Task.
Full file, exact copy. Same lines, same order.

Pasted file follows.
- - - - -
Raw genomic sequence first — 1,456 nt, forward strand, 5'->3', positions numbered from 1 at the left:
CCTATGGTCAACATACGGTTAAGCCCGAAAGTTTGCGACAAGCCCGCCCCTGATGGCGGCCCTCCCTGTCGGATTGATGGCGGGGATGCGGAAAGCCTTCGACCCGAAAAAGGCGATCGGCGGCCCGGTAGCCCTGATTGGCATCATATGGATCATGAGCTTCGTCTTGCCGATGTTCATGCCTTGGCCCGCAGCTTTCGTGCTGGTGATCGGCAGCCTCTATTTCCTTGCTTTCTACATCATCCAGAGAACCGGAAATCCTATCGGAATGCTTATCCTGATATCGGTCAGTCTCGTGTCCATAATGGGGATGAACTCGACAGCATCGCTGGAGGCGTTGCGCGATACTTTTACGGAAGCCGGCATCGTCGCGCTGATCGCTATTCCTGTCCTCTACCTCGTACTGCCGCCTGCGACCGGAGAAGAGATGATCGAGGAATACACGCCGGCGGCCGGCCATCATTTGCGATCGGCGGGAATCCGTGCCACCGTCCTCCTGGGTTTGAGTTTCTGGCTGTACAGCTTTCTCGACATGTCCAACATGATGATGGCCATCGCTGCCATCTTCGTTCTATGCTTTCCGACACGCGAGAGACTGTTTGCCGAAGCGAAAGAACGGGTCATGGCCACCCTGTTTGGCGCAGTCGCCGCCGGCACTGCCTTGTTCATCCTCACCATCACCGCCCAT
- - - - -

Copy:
Raw genomic sequence first — 1,456 nt, forward strand, 5'->3', positions numbered from 1 at the left:
CCTATGGTCAACATACGGTTAAGCCCGAAAGTTTGCGACAAGCCCGCCCCTGATGGCGGCCCTCCCTGTCGGATTGATGGCGGGGATGCGGAAAGCCTTCGACCCGAAAAAGGCGATCGGCGGCCCGGTAGCCCTGATTGGCATCATATGGATCATGAGCTTCGTCTTGCCGATGTTCATGCCTTGGCCCGCAGCTTTCGTGCTGGTGATCGGCAGCCTCTATTTCCTTGCTTTCTACATCATCCAGAGAACCGGAAATCCTATCGGAATGCTTATCCTGATATCGGTCAGTCTCGTGTCCATAATGGGGATGAACTCGACAGCATCGCTGGAGGCGTTGCGCGATACTTTTACGGAAGCCGGCATCGTCGCGCTGATCGCTATTCCTGTCCTCTACCTCGTACTGCCGCCTGCGACCGGAGAAGAGATGATCGAGGAATACACGCCGGCGGCCGGCCATCATTTGCGATCGGCGGGAATCCGTGCCACCGTCCTCCTGGGTTTGAGTTTCTGGCTGTACAGCTTTCTCGACATGTCCAACATGATGATGGCCATCGCTGCCATCTTCGTTCTATGCTTTCCGACACGCGAGAGACTGTTTGCCGAAGCGAAAGAACGGGTCATGGCCACCCTGTTTGGCGCAGTCGCCGCCGGCACTGCCTTGTTCATCCTCACCATCACCGCCCAT